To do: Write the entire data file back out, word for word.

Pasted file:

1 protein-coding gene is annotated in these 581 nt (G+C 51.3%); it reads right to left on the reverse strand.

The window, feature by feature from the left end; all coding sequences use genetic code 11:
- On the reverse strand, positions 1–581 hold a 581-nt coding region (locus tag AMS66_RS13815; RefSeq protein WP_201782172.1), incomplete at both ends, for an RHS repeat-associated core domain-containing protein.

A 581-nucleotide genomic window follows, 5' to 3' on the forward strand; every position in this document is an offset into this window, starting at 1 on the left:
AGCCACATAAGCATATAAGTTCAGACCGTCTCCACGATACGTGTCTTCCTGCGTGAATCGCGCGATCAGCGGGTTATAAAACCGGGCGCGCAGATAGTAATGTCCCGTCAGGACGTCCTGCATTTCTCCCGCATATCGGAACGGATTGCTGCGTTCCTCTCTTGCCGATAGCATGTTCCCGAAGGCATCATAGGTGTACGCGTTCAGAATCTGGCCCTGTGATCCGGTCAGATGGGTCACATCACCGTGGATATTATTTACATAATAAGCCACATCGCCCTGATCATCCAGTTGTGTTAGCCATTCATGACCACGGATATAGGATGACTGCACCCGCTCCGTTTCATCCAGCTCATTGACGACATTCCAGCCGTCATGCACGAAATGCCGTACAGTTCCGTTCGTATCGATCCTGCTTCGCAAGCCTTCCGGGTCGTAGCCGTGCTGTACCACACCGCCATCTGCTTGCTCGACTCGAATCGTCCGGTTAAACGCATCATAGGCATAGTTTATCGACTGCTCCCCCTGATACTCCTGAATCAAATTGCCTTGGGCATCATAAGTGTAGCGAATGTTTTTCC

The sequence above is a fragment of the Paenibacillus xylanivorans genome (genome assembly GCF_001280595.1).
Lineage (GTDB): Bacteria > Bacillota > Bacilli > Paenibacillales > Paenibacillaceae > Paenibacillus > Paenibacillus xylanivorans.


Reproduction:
1 protein-coding gene is annotated in these 581 nt (G+C 51.3%); it reads right to left on the reverse strand.

The window, feature by feature from the left end; all coding sequences use genetic code 11:
- On the reverse strand, positions 1–581 hold a 581-nt coding region (locus tag AMS66_RS13815; RefSeq protein WP_201782172.1), incomplete at both ends, for an RHS repeat-associated core domain-containing protein.

A 581-nucleotide genomic window follows, 5' to 3' on the forward strand; every position in this document is an offset into this window, starting at 1 on the left:
AGCCACATAAGCATATAAGTTCAGACCGTCTCCACGATACGTGTCTTCCTGCGTGAATCGCGCGATCAGCGGGTTATAAAACCGGGCGCGCAGATAGTAATGTCCCGTCAGGACGTCCTGCATTTCTCCCGCATATCGGAACGGATTGCTGCGTTCCTCTCTTGCCGATAGCATGTTCCCGAAGGCATCATAGGTGTACGCGTTCAGAATCTGGCCCTGTGATCCGGTCAGATGGGTCACATCACCGTGGATATTATTTACATAATAAGCCACATCGCCCTGATCATCCAGTTGTGTTAGCCATTCATGACCACGGATATAGGATGACTGCACCCGCTCCGTTTCATCCAGCTCATTGACGACATTCCAGCCGTCATGCACGAAATGCCGTACAGTTCCGTTCGTATCGATCCTGCTTCGCAAGCCTTCCGGGTCGTAGCCGTGCTGTACCACACCGCCATCTGCTTGCTCGACTCGAATCGTCCGGTTAAACGCATCATAGGCATAGTTTATCGACTGCTCCCCCTGATACTCCTGAATCAAATTGCCTTGGGCATCATAAGTGTAGCGAATGTTTTTCC

The sequence above is a fragment of the Paenibacillus xylanivorans genome (genome assembly GCF_001280595.1).
Lineage (GTDB): Bacteria > Bacillota > Bacilli > Paenibacillales > Paenibacillaceae > Paenibacillus > Paenibacillus xylanivorans.